[sheepdog] A radical rethinking on struct vdi_state

Liu Yuan namei.unix at gmail.com
Mon May 18 07:50:34 CEST 2015

On Mon, May 18, 2015 at 09:52:03AM +0900, Hitoshi Mitake wrote:
> At Thu, 14 May 2015 00:57:24 +0800,
> Liu Yuan wrote:
> > 
> > Hi y'all,
> > 
> > Based on recent frustrating[1] debug on our test cluster, I'd like propsose,
> > which might looks very radical to you, that we should remove struct vdi_state
> > completely from sheepdog code.
> > 
> > Let me show you the background picture how it was introduced. It was
> > introduced by Leven Li by the idea to provide per volume redundancy, which
> > amazed me at the time. To implement the per volume redundancy, the naturaul way
> > is to associate each vdi a runtime state. It was born as
> > 
> > struct vdi_copy {
> > 	uint32_t vid;
> > 	uint32_t nr_copies;
> > };
> > 
> > There is no centric place to store there runtime states, so every node generates
> > this vdi states on their own first at their startup and then exchange this state
> > with every other nodes. This kind of sync-up, from a afterthought, is the root
> > of evil. The vdi_copy evoles into vdi_state and up to now, it has more than 1k
> > for a single vdi state entry. It servers more than per volume redundancy, for e.g
> > 
> > a) it allow fast lookup whether one vdi is snapshot or not
> > b) allow lock/unlock/share for tgtd
> > 
> > Since it was born, we had been hassled by it, if you remember well. As far as I
> > remember, in some corner case, the vdi state is not synced as we expect and a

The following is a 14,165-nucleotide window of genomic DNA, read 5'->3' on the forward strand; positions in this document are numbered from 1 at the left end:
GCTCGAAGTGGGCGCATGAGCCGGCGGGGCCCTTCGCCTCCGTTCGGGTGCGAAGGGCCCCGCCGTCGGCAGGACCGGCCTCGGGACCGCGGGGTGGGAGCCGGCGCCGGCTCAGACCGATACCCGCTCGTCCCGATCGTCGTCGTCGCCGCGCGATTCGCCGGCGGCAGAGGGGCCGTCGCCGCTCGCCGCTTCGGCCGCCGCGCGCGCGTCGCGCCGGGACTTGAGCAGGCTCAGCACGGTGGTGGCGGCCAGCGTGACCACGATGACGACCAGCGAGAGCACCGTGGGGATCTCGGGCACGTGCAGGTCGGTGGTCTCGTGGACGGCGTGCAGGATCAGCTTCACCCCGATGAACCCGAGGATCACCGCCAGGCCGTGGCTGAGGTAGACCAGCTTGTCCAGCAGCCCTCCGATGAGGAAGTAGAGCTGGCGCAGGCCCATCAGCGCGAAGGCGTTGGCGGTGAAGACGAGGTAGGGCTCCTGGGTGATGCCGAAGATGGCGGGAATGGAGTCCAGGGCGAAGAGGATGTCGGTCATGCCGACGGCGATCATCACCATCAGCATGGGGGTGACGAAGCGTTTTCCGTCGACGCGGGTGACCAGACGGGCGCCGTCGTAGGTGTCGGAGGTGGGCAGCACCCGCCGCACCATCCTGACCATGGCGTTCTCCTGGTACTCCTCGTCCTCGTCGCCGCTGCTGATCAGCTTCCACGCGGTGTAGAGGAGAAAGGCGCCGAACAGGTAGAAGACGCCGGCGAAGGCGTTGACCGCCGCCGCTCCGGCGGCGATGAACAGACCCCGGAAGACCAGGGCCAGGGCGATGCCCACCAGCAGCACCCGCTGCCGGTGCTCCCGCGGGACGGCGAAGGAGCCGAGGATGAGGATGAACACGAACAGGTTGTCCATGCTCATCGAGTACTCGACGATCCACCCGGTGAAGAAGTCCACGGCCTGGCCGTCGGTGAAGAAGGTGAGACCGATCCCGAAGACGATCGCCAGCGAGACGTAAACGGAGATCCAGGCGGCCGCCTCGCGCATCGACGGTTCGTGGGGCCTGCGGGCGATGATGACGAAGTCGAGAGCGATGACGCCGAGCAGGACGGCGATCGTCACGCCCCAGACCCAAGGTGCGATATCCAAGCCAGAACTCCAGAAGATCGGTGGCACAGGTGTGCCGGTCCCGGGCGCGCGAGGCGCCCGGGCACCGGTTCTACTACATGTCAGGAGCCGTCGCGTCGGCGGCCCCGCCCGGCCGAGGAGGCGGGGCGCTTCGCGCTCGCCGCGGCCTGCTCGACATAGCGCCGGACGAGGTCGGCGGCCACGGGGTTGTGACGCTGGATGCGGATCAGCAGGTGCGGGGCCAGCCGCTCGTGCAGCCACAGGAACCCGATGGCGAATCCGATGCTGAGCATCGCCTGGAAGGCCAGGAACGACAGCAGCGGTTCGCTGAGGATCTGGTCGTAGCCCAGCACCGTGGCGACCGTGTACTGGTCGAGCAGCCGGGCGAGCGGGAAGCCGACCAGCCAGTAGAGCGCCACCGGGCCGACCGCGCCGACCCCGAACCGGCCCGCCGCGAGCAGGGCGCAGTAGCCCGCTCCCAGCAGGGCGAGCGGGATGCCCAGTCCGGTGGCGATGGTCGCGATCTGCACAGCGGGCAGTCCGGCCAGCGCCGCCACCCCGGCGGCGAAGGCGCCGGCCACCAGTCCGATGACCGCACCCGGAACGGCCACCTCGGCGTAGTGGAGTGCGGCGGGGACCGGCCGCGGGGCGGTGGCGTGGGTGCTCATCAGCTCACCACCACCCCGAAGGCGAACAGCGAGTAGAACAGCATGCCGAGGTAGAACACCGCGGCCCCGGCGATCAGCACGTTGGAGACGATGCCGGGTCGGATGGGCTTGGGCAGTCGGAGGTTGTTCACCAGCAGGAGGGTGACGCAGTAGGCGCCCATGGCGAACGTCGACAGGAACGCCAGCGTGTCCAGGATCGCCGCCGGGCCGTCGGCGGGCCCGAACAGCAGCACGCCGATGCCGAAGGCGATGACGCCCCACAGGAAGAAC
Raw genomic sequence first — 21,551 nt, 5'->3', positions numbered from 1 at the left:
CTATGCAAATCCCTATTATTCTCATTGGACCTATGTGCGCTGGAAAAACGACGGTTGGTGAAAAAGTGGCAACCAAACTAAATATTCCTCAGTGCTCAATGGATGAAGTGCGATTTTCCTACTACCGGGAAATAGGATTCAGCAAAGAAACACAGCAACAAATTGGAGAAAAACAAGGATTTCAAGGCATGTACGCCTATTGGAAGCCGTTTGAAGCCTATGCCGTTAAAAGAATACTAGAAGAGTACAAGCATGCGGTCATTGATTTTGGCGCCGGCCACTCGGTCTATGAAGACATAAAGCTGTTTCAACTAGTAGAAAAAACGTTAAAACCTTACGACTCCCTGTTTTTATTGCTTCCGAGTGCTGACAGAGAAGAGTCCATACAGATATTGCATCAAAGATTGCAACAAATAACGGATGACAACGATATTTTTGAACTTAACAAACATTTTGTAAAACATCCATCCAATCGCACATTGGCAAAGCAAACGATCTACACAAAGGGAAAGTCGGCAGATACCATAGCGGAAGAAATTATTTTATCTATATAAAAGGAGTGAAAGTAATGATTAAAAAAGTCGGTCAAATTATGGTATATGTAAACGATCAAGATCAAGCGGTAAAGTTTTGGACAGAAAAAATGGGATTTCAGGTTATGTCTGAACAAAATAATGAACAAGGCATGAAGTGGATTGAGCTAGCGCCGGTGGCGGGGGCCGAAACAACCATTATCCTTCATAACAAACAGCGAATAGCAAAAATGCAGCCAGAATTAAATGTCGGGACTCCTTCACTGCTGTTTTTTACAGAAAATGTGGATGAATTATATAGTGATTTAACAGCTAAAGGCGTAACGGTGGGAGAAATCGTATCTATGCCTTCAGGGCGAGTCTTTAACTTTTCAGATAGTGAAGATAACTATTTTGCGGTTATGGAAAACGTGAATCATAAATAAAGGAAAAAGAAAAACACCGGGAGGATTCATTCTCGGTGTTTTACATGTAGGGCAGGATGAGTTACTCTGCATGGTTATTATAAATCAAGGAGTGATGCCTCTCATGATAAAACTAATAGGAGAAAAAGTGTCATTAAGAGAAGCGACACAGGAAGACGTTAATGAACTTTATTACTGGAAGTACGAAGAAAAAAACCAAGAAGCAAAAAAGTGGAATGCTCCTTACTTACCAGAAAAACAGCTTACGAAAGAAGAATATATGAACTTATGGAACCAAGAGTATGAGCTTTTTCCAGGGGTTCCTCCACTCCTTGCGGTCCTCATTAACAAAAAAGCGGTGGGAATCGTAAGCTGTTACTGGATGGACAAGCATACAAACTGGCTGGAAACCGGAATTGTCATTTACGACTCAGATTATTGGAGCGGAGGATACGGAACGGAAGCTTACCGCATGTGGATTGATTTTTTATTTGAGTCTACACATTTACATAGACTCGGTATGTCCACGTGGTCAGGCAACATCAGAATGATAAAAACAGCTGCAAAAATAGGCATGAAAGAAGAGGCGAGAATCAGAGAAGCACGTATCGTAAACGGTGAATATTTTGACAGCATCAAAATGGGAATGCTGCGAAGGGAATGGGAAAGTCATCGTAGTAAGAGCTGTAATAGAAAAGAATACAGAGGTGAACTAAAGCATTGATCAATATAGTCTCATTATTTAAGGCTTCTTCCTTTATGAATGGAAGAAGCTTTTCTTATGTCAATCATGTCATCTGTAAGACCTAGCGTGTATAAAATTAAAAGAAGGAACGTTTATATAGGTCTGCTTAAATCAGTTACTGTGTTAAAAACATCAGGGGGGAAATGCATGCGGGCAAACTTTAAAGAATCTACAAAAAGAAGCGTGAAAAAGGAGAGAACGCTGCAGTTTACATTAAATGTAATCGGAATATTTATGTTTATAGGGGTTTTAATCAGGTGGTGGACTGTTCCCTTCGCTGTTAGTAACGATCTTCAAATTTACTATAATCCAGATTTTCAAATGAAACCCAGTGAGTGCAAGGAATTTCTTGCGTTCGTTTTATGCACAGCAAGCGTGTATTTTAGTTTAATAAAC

> > annoying bug shows up: vdi can't find it is copy number and has to set it as a
> > global copy number sometimes. This problem, unfortunately, is never resolved
> > because it is too hard to reproduce for developers. More importantly, I never
> > saw the real use of per volume redundancy. Every one I know just use the global
> > copy number for the whole vdis created for production.
> > 
> > Despite unstability, which might be sovled after a long time test & dev, the vdi
> > scalibiity is a real problem inherent in vdi state:
> > 
> > 1. The bloated size will cause lethal network communication traffic for sync-up
> >    Suppose we have 10,000 vdis then vdi states will ocuppy 1GB memory, meaning
> >    that two nodes sync-up will need 1GB data to transfer. A node join a 30 nodes
> >    cluster will need 30GB to sync-up! At start up, a sync-up storm might also
> >    cause problem since every node need to sync up with each other. This means we
> >    might only suppose vdi number less than 10,000 at most. This is really big
> >    scalability problem that keeps users away from sheepdog.
> Current implementation of syncing vdi bitmap and vdi state is cleally
> inefficient. The amount of data can be reduced when a cluster is
> already in SD_STATUS_OK (simply copying it from existing node from
> newly joining one is enough). I'm already working on it.

This is just one case. How about cluster is not in status okay? For a cluster
large enough, the cluster would be in recovery all day long, nodes are leaving
and joining. This might be a problem for a huge cluster that we might don't
care for now. But sync storm at startup would easily cause problem, every node
has partial state, so every node need sync with every other node, how do you
handle this case?

Actually, I'm more concerned in stability while code is being bloating. The
distributed algorithm is notorious to implement *right*. Take agreement in
nodes as example, it might need Paxos protocol, which is very complex and
hard to write correct without bugs. If we write so many algorithms (lock, inode
cohrence, family tree, etc.) in a truely distributed manner, I'm afraid it would
take years to mature or even, the worst case, we'll never see that day come by.


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